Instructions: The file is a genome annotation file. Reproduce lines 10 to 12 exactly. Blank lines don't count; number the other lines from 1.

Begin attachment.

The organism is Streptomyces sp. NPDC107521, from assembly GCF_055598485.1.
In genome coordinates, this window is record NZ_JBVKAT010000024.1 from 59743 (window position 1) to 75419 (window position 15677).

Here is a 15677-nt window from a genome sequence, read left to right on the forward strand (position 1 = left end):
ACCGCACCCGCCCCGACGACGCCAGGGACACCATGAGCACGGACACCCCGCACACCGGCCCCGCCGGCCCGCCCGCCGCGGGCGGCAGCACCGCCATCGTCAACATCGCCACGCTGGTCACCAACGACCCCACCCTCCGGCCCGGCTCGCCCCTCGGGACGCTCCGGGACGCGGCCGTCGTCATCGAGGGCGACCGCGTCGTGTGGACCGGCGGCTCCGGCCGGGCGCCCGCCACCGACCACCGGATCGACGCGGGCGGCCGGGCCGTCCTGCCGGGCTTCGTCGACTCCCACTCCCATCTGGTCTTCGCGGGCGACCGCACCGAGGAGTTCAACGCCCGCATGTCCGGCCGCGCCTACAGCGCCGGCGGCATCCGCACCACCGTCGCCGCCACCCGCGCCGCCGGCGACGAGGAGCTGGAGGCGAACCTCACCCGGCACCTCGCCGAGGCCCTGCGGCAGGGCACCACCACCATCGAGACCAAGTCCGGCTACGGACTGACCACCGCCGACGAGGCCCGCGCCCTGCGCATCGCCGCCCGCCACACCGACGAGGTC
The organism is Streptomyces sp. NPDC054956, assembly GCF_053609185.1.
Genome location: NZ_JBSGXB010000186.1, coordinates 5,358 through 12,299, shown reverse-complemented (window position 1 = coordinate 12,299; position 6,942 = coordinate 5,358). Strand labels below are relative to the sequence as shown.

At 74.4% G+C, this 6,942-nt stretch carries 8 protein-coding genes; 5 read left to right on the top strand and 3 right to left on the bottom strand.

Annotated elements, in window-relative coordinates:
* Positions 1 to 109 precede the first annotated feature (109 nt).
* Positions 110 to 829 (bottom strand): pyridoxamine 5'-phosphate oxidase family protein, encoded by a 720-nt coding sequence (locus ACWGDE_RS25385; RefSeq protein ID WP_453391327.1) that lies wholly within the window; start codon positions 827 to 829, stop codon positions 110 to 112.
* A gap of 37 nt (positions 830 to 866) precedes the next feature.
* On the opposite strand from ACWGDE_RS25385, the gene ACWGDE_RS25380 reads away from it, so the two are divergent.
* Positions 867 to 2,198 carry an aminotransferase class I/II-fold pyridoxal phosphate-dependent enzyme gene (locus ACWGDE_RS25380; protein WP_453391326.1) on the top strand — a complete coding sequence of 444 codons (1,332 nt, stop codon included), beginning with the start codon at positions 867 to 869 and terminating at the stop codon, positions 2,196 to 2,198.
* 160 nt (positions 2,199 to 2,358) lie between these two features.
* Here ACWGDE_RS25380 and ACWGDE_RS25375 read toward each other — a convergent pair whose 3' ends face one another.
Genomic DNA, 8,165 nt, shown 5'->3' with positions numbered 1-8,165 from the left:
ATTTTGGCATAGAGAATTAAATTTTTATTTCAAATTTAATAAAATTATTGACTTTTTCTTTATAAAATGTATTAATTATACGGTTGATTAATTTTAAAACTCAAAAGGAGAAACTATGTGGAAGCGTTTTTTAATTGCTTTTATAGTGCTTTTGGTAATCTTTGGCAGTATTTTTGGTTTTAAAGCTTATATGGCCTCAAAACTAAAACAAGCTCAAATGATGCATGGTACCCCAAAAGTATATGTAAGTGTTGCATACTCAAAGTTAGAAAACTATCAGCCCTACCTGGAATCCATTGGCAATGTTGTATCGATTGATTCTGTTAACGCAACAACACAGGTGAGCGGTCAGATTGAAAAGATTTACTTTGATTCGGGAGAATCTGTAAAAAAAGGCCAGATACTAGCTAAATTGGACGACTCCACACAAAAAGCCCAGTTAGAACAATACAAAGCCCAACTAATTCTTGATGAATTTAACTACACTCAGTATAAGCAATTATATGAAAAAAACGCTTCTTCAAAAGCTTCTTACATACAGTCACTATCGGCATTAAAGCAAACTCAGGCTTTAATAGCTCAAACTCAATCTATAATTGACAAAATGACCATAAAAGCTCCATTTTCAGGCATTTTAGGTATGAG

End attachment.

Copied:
* Positions 110 to 829 (bottom strand): pyridoxamine 5'-phosphate oxidase family protein, encoded by a 720-nt coding sequence (locus ACWGDE_RS25385; RefSeq protein ID WP_453391327.1) that lies wholly within the window; start codon positions 827 to 829, stop codon positions 110 to 112.
* A gap of 37 nt (positions 830 to 866) precedes the next feature.
* On the opposite strand from ACWGDE_RS25385, the gene ACWGDE_RS25380 reads away from it, so the two are divergent.